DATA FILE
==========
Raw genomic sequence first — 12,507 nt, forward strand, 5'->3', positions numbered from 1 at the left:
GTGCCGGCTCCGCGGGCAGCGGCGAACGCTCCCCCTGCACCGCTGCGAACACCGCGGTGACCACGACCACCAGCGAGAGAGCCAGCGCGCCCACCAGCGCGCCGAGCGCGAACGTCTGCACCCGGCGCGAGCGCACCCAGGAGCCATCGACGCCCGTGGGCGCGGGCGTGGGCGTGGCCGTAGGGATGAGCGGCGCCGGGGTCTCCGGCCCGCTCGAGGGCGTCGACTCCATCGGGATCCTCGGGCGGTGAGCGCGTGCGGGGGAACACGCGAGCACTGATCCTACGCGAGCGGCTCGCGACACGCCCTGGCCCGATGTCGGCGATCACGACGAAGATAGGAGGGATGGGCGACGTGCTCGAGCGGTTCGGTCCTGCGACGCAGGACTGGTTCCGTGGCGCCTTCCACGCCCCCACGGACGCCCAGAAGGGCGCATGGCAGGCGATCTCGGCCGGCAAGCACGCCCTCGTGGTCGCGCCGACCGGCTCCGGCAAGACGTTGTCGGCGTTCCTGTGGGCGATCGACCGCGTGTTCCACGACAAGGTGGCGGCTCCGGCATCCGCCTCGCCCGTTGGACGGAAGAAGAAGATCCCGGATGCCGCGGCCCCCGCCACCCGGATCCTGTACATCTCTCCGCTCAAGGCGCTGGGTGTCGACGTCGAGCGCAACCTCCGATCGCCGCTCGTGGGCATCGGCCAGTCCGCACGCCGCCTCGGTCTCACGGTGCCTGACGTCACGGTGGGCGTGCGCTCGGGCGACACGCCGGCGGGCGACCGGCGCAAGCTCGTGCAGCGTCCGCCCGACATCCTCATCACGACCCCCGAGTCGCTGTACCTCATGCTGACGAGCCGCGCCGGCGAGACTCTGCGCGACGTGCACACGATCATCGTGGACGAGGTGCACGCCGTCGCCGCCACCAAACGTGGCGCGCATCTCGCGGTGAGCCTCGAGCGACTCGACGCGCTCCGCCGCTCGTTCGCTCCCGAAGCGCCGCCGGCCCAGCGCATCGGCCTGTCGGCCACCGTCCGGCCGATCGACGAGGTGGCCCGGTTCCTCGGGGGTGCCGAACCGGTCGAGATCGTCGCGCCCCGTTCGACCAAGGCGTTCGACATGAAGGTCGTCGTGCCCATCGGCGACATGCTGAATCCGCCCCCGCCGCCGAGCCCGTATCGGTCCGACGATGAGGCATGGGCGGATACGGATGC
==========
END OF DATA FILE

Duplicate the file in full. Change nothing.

Raw genomic sequence first — 12,507 nt, forward strand, 5'->3', positions numbered from 1 at the left:
GTGCCGGCTCCGCGGGCAGCGGCGAACGCTCCCCCTGCACCGCTGCGAACACCGCGGTGACCACGACCACCAGCGAGAGAGCCAGCGCGCCCACCAGCGCGCCGAGCGCGAACGTCTGCACCCGGCGCGAGCGCACCCAGGAGCCATCGACGCCCGTGGGCGCGGGCGTGGGCGTGGCCGTAGGGATGAGCGGCGCCGGGGTCTCCGGCCCGCTCGAGGGCGTCGACTCCATCGGGATCCTCGGGCGGTGAGCGCGTGCGGGGGAACACGCGAGCACTGATCCTACGCGAGCGGCTCGCGACACGCCCTGGCCCGATGTCGGCGATCACGACGAAGATAGGAGGGATGGGCGACGTGCTCGAGCGGTTCGGTCCTGCGACGCAGGACTGGTTCCGTGGCGCCTTCCACGCCCCCACGGACGCCCAGAAGGGCGCATGGCAGGCGATCTCGGCCGGCAAGCACGCCCTCGTGGTCGCGCCGACCGGCTCCGGCAAGACGTTGTCGGCGTTCCTGTGGGCGATCGACCGCGTGTTCCACGACAAGGTGGCGGCTCCGGCATCCGCCTCGCCCGTTGGACGGAAGAAGAAGATCCCGGATGCCGCGGCCCCCGCCACCCGGATCCTGTACATCTCTCCGCTCAAGGCGCTGGGTGTCGACGTCGAGCGCAACCTCCGATCGCCGCTCGTGGGCATCGGCCAGTCCGCACGCCGCCTCGGTCTCACGGTGCCTGACGTCACGGTGGGCGTGCGCTCGGGCGACACGCCGGCGGGCGACCGGCGCAAGCTCGTGCAGCGTCCGCCCGACATCCTCATCACGACCCCCGAGTCGCTGTACCTCATGCTGACGAGCCGCGCCGGCGAGACTCTGCGCGACGTGCACACGATCATCGTGGACGAGGTGCACGCCGTCGCCGCCACCAAACGTGGCGCGCATCTCGCGGTGAGCCTCGAGCGACTCGACGCGCTCCGCCGCTCGTTCGCTCCCGAAGCGCCGCCGGCCCAGCGCATCGGCCTGTCGGCCACCGTCCGGCCGATCGACGAGGTGGCCCGGTTCCTCGGGGGTGCCGAACCGGTCGAGATCGTCGCGCCCCGTTCGACCAAGGCGTTCGACATGAAGGTCGTCGTGCCCATCGGCGACATGCTGAATCCGCCCCCGCCGCCGAGCCCGTATCGGTCCGACGATGAGGCATGGGCGGATACGGATGC